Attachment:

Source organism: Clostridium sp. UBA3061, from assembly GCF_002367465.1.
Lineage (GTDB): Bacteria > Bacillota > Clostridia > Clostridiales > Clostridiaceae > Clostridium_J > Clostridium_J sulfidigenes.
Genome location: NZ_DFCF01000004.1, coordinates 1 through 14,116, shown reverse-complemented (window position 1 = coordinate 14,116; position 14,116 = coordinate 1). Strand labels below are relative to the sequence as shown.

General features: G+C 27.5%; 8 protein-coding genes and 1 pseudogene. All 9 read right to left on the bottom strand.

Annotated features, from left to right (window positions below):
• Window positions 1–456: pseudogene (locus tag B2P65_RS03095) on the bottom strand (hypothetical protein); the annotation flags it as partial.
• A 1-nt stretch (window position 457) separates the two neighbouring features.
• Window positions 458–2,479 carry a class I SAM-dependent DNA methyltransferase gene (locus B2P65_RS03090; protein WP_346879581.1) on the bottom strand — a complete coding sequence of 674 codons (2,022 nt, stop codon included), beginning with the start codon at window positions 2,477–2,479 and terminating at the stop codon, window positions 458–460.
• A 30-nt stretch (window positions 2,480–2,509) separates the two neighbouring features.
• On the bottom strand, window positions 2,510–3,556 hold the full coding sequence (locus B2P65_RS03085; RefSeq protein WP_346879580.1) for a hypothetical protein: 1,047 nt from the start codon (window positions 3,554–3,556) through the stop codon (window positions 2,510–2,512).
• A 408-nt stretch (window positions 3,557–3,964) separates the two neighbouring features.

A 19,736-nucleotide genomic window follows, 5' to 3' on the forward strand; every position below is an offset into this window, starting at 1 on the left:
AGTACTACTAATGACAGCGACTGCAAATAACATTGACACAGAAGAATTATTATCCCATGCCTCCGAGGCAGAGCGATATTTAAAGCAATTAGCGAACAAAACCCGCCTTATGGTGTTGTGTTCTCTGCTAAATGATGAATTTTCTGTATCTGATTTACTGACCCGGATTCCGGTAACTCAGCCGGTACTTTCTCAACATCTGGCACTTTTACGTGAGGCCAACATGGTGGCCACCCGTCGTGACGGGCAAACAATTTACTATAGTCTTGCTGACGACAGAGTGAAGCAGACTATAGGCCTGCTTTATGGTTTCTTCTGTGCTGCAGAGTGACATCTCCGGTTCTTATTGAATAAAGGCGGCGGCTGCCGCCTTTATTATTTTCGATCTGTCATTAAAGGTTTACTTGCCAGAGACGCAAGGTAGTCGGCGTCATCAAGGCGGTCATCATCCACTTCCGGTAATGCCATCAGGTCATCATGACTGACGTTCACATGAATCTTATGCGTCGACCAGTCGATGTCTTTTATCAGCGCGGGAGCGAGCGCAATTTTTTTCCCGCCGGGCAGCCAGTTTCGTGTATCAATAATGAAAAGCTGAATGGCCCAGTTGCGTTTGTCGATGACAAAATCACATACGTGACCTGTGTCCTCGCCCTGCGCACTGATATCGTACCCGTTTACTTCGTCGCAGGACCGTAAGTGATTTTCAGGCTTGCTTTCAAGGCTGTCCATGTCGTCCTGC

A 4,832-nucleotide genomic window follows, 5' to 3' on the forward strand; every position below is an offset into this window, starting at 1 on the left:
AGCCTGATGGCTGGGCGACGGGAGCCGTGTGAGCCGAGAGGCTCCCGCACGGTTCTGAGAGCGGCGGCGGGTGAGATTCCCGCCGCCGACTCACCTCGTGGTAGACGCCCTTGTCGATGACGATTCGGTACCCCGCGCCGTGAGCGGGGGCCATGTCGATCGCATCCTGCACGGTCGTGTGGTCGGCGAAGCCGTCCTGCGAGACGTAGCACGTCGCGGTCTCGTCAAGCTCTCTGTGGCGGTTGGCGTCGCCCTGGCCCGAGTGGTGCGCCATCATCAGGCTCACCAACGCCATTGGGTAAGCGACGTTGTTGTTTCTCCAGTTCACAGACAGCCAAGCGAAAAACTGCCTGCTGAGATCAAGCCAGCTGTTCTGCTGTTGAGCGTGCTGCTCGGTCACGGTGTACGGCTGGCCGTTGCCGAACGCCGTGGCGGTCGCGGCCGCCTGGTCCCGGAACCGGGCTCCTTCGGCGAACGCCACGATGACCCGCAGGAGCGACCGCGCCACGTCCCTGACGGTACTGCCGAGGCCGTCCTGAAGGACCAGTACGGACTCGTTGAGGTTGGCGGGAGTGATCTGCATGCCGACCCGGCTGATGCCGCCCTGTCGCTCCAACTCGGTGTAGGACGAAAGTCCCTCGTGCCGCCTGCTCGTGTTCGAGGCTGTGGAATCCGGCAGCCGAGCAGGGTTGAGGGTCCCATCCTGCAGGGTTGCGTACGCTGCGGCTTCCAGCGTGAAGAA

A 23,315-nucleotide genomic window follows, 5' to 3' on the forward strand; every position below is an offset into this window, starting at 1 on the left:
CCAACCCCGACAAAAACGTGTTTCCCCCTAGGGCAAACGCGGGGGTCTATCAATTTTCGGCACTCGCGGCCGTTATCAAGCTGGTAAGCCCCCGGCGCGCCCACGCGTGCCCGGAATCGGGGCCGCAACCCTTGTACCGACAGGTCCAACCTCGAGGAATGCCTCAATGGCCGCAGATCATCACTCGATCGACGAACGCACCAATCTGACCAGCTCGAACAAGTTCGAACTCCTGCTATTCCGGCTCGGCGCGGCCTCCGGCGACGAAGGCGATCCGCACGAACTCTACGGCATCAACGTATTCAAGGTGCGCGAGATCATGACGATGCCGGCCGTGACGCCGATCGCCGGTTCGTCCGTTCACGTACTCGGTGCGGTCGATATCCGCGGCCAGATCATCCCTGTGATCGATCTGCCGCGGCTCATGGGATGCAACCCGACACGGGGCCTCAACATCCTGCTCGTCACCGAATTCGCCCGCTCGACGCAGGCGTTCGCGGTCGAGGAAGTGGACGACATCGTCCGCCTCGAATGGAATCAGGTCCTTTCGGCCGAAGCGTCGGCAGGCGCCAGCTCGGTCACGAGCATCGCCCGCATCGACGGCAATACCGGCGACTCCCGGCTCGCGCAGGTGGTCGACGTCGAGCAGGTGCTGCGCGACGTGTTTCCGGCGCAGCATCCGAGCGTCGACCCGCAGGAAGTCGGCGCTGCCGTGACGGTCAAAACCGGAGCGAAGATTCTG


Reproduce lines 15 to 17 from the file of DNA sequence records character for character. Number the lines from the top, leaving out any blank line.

AGCCTGATGGCTGGGCGACGGGAGCCGTGTGAGCCGAGAGGCTCCCGCACGGTTCTGAGAGCGGCGGCGGGTGAGATTCCCGCCGCCGACTCACCTCGTGGTAGACGCCCTTGTCGATGACGATTCGGTACCCCGCGCCGTGAGCGGGGGCCATGTCGATCGCATCCTGCACGGTCGTGTGGTCGGCGAAGCCGTCCTGCGAGACGTAGCACGTCGCGGTCTCGTCAAGCTCTCTGTGGCGGTTGGCGTCGCCCTGGCCCGAGTGGTGCGCCATCATCAGGCTCACCAACGCCATTGGGTAAGCGACGTTGTTGTTTCTCCAGTTCACAGACAGCCAAGCGAAAAACTGCCTGCTGAGATCAAGCCAGCTGTTCTGCTGTTGAGCGTGCTGCTCGGTCACGGTGTACGGCTGGCCGTTGCCGAACGCCGTGGCGGTCGCGGCCGCCTGGTCCCGGAACCGGGCTCCTTCGGCGAACGCCACGATGACCCGCAGGAGCGACCGCGCCACGTCCCTGACGGTACTGCCGAGGCCGTCCTGAAGGACCAGTACGGACTCGTTGAGGTTGGCGGGAGTGATCTGCATGCCGACCCGGCTGATGCCGCCCTGTCGCTCCAACTCGGTGTAGGACGAAAGTCCCTCGTGCCGCCTGCTCGTGTTCGAGGCTGTGGAATCCGGCAGCCGAGCAGGGTTGAGGGTCCCATCCTGCAGGGTTGCGTACGCTGCGGCTTCCAGCGTGAAGAA

A 23,315-nucleotide genomic window follows, 5' to 3' on the forward strand; every position below is an offset into this window, starting at 1 on the left:
CCAACCCCGACAAAAACGTGTTTCCCCCTAGGGCAAACGCGGGGGTCTATCAATTTTCGGCACTCGCGGCCGTTATCAAGCTGGTAAGCCCCCGGCGCGCCCACGCGTGCCCGGAATCGGGGCCGCAACCCTTGTACCGACAGGTCCAACCTCGAGGAATGCCTCAATGGCCGCAGATCATCACTCGATCGACGAACGCACCAATCTGACCAGCTCGAACAAGTTCGAACTCCTGCTATTCCGGCTCGGCGCGGCCTCCGGCGACGAAGGCGATCCGCACGAACTCTACGGCATCAACGTATTCAAGGTGCGCGAGATCATGACGATGCCGGCCGTGACGCCGATCGCCGGTTCGTCCGTTCACGTACTCGGTGCGGTCGATATCCGCGGCCAGATCATCCCTGTGATCGATCTGCCGCGGCTCATGGGATGCAACCCGACACGGGGCCTCAACATCCTGCTCGTCACCGAATTCGCCCGCTCGACGCAGGCGTTCGCGGTCGAGGAAGTGGACGACATCGTCCGCCTCGAATGGAATCAGGTCCTTTCGGCCGAAGCGTCGGCAGGCGCCAGCTCGGTCACGAGCATCGCCCGCATCGACGGCAATACCGGCGACTCCCGGCTCGCGCAGGTGGTCGACGTCGAGCAGGTGCTGCGCGACGTGTTTCCGGCGCAGCATCCGAGCGTCGACCCGCAGGAAGTCGGCGCTGCCGTGACGGTCAAAACCGGAGCGAAGATTCTG